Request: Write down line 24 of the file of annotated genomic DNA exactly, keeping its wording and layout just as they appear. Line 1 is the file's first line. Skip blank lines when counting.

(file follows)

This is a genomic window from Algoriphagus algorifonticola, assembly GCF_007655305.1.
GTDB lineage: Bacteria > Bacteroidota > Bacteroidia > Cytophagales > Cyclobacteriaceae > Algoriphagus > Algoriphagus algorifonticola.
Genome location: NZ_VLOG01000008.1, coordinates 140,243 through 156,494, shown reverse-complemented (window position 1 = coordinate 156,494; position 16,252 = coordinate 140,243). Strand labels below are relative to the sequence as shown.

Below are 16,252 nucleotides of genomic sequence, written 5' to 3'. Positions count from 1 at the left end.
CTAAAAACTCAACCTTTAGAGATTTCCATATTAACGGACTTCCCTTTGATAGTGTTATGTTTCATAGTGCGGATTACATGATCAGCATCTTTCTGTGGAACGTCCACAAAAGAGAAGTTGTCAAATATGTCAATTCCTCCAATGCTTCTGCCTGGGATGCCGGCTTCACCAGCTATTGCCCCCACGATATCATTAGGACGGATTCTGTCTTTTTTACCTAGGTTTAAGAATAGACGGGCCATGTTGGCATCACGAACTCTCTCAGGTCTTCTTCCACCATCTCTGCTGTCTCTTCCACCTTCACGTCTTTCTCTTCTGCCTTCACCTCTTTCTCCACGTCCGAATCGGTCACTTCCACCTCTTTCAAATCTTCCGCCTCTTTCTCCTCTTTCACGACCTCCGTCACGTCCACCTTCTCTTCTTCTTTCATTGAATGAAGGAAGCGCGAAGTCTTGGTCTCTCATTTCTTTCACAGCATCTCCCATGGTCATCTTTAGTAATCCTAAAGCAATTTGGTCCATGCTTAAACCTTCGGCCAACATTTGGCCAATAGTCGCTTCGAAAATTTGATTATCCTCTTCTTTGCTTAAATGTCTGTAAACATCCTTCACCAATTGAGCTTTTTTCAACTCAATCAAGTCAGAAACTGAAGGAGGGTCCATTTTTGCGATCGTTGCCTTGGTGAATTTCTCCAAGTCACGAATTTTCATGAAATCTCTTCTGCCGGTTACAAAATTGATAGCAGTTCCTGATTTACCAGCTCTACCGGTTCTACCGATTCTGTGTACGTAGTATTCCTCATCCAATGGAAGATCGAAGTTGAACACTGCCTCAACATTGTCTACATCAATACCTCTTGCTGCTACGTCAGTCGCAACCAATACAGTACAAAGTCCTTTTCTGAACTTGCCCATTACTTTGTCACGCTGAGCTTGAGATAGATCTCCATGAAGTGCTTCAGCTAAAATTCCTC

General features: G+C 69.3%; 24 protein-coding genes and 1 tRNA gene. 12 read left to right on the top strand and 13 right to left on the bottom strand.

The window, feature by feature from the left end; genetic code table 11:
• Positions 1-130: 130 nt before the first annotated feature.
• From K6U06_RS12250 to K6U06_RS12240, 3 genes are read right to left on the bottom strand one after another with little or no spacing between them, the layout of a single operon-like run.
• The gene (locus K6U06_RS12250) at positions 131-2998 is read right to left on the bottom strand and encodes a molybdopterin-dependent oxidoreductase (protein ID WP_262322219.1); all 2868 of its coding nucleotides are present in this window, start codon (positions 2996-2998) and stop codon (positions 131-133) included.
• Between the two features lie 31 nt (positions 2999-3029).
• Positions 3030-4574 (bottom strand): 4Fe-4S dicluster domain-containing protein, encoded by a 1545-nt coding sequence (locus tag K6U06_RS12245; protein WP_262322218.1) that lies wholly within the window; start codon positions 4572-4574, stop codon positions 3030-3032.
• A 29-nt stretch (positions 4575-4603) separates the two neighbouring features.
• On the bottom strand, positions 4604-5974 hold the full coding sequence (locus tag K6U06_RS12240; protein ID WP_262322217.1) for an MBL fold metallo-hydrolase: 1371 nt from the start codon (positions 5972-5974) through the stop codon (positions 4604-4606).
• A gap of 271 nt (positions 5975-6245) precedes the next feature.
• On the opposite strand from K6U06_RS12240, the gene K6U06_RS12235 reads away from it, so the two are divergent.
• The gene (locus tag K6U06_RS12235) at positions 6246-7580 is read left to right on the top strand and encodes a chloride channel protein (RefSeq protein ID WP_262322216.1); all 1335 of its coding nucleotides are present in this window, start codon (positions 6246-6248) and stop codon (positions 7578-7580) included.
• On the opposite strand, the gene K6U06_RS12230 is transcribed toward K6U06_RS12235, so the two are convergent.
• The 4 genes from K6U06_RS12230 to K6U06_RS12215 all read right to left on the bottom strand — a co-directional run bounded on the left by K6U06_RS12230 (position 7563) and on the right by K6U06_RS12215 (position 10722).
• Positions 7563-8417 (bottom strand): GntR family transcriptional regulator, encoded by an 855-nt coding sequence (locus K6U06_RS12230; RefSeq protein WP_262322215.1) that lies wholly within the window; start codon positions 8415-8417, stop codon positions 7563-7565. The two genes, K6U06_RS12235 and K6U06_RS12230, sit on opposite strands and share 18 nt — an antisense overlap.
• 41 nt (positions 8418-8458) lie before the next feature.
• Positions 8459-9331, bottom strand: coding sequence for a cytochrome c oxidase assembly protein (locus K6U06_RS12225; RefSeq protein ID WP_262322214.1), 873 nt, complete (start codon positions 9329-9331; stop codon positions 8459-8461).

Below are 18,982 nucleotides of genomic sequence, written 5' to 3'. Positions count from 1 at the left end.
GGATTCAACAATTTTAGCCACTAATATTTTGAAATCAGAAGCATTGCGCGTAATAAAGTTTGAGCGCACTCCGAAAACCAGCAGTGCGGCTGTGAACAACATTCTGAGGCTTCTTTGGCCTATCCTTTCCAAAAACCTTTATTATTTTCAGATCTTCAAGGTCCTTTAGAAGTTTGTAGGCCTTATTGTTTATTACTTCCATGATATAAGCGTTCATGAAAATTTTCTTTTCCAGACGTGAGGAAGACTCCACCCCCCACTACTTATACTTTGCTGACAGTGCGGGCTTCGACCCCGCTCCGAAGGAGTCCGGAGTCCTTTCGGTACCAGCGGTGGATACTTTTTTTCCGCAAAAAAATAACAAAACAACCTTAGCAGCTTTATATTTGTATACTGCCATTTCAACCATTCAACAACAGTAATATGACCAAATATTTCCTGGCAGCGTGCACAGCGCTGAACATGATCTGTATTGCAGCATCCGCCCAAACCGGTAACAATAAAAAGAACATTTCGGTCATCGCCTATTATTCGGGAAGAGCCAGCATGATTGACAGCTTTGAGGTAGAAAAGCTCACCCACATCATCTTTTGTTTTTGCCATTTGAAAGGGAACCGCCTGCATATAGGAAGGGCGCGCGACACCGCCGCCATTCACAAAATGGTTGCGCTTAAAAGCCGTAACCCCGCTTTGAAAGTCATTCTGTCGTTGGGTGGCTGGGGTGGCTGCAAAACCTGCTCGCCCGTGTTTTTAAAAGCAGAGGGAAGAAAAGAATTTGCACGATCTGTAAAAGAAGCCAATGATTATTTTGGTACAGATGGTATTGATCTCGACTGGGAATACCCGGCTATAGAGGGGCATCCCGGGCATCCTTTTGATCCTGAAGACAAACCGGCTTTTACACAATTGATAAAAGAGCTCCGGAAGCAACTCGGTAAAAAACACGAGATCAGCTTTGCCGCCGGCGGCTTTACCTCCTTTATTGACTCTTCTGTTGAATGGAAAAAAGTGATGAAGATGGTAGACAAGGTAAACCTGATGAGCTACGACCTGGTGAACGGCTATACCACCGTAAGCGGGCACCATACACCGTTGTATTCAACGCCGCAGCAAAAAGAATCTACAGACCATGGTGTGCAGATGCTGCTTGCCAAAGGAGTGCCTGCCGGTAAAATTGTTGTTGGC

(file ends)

GGATTCAACAATTTTAGCCACTAATATTTTGAAATCAGAAGCATTGCGCGTAATAAAGTTTGAGCGCACTCCGAAAACCAGCAGTGCGGCTGTGAACAACATTCTGAGGCTTCTTTGGCCTATCCTTTCCAAAAACCTTTATTATTTTCAGATCTTCAAGGTCCTTTAGAAGTTTGTAGGCCTTATTGTTTATTACTTCCATGATATAAGCGTTCATGAAAATTTTCTTTTCCAGACGTGAGGAAGACTCCACCCCCCACTACTTATACTTTGCTGACAGTGCGGGCTTCGACCCCGCTCCGAAGGAGTCCGGAGTCCTTTCGGTACCAGCGGTGGATACTTTTTTTCCGCAAAAAAATAACAAAACAACCTTAGCAGCTTTATATTTGTATACTGCCATTTCAACCATTCAACAACAGTAATATGACCAAATATTTCCTGGCAGCGTGCACAGCGCTGAACATGATCTGTATTGCAGCATCCGCCCAAACCGGTAACAATAAAAAGAACATTTCGGTCATCGCCTATTATTCGGGAAGAGCCAGCATGATTGACAGCTTTGAGGTAGAAAAGCTCACCCACATCATCTTTTGTTTTTGCCATTTGAAAGGGAACCGCCTGCATATAGGAAGGGCGCGCGACACCGCCGCCATTCACAAAATGGTTGCGCTTAAAAGCCGTAACCCCGCTTTGAAAGTCATTCTGTCGTTGGGTGGCTGGGGTGGCTGCAAAACCTGCTCGCCCGTGTTTTTAAAAGCAGAGGGAAGAAAAGAATTTGCACGATCTGTAAAAGAAGCCAATGATTATTTTGGTACAGATGGTATTGATCTCGACTGGGAATACCCGGCTATAGAGGGGCATCCCGGGCATCCTTTTGATCCTGAAGACAAACCGGCTTTTACACAATTGATAAAAGAGCTCCGGAAGCAACTCGGTAAAAAACACGAGATCAGCTTTGCCGCCGGCGGCTTTACCTCCTTTATTGACTCTTCTGTTGAATGGAAAAAAGTGATGAAGATGGTAGACAAGGTAAACCTGATGAGCTACGACCTGGTGAACGGCTATACCACCGTAAGCGGGCACCATACACCGTTGTATTCAACGCCGCAGCAAAAAGAATCTACAGACCATGGTGTGCAGATGCTGCTTGCCAAAGGAGTGCCTGCCGGTAAAATTGTTGTTGGC